Basket Weaving Techniques : Randing & French Randing
Randing is begun by laying the butt of a randing-rod between two stakes so that it rests against the left hand one on the inside, about half-an-inch being left to be cut off later.
The left thumb is now used to hold the rod in position against the front of the right-hand stake.The rod is grasped by the right hand in a manner similar to that used in holding a pencil, and at a point about 2inches from the right-hand stake.
Now, still retaining the pressure with the left thumb, lift the rod and pass it between the two stakes, pushing it round the back of the next stake with the right thumb, and catching it and bringing it to the front again on the other side of this stake with the forefinger.
When the first rod has been worked to within an inch or so of its top, which is left outside, a second rod is laid in,not where the first finished, but in the next space to that in which the first butt was laid. In other words, the second butt will rest against the next stake to the right of that against which the first butt rests, on the inside of basket as before.
The top of the second rod will finish against the next stake to the right of that, against which the top of the first rod finished, and so with each new rod.
French Randing has a more pleasing and regular appearance than ordinary randing, but is more difficult, regarding bringing the basket out to the correct size.
The method of starting the randing rods is entirely different from that used in ordinary randing, all the butts being at the bottom of the rand (it is sometimes started with tops, but the principle employed is the same in both cases).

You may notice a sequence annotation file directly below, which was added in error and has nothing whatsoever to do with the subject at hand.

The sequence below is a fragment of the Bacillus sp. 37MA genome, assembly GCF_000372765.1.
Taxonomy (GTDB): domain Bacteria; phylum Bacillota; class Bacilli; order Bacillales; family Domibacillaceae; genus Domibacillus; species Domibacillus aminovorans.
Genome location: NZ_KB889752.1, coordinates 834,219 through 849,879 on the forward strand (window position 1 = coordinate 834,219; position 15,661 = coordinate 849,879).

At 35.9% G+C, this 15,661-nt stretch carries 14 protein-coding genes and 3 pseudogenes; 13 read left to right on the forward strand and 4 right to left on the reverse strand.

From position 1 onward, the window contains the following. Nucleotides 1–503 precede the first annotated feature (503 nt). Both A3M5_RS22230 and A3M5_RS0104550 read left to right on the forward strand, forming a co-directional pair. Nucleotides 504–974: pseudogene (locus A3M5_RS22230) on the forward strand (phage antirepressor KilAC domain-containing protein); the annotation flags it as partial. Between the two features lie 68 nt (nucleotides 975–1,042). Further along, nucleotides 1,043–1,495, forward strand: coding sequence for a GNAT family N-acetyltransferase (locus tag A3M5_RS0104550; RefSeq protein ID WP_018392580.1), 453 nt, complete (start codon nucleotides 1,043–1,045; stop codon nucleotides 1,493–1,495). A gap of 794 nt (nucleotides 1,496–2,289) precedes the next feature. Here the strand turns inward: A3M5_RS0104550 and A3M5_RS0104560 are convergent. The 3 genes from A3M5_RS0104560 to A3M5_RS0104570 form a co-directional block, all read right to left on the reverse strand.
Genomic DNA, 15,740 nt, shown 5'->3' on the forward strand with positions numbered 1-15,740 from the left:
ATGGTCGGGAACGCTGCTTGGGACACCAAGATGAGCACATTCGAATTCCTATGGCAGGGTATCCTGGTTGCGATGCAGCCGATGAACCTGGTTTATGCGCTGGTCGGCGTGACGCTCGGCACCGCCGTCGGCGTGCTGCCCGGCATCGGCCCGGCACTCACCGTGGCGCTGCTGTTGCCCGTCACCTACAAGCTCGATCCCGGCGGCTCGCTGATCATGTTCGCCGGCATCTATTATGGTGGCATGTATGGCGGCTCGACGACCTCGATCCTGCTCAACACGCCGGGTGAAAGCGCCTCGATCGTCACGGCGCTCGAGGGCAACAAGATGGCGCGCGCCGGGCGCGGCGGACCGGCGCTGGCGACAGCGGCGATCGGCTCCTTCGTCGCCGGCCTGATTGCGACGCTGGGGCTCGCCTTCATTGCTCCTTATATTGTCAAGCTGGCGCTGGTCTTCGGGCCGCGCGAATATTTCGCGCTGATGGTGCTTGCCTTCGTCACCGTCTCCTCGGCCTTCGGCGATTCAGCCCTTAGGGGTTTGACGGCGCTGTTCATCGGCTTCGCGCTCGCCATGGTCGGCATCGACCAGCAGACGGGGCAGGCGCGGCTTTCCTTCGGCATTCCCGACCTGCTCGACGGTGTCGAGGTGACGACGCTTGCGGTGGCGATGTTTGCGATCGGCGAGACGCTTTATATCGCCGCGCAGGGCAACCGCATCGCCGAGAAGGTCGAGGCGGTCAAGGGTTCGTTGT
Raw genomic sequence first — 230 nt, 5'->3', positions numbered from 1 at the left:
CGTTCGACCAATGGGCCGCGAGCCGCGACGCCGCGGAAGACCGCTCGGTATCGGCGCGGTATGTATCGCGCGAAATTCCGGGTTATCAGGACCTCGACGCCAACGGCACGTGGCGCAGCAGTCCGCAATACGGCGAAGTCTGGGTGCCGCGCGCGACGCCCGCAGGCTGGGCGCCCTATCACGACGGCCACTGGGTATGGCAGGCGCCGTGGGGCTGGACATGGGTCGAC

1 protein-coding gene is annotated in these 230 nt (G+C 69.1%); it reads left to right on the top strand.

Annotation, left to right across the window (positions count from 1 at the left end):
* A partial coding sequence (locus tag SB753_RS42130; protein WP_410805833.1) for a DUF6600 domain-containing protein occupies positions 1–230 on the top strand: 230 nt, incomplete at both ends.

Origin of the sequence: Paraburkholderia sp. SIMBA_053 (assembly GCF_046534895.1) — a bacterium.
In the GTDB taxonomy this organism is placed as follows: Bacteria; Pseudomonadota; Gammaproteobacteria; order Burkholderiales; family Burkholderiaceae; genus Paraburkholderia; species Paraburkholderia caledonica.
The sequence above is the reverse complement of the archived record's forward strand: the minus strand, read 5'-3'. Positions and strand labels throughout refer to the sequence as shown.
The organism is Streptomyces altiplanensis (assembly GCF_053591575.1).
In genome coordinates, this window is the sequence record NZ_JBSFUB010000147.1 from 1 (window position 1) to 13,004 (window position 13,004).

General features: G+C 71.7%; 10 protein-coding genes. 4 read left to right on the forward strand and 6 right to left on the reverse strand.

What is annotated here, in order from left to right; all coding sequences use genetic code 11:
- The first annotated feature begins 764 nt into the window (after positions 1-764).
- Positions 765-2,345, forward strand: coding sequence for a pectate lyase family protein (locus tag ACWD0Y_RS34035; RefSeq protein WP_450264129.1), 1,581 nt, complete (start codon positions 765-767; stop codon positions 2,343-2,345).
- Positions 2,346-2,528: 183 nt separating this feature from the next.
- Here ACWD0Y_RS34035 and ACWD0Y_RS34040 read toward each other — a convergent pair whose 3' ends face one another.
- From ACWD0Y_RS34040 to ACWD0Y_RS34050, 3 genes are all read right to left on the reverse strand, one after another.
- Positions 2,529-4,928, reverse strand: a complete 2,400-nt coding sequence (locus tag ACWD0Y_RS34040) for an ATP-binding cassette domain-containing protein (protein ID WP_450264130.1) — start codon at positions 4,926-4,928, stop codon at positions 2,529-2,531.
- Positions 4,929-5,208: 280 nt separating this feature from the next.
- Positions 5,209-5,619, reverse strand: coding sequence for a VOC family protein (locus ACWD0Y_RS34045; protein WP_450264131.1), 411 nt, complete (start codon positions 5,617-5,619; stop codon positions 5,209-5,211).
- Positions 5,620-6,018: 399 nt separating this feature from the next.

This is accomplished by laying the first butt behind a stake and carrying it in front of the next and behind the next as in ordinary randing. The second butt is now laid in to the left of the first, worked one stroke, and then dropped like the first, and all the other butts are started in a similar way, each being worked one stroke and then dropped, the first one being lifted to allow the last one to be put in.
The work is now continued by working a rod one (or two) strokes, dropping it, working the one on the left one stroke, dropping that, and so on, randing to the right, but working to the left in picking up each successive rod. This is continued until the tops of the rods have been worked out.
If the depth of the particular basket will allow, a second French rand may be worked, or the remainder of sides completed with ordinary randing. It is more usual, however, not to mix the two kinds.
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The Willow Handbook is your quick start guide to the ancient craft of Willow Basket Weaving.
Inside The Willow Handbook you will learn:
- Methods of cultivation, harvesting and preparation of Willow
- Work space and tools required for basket weaving
- Technical terms and essential weaving techniques
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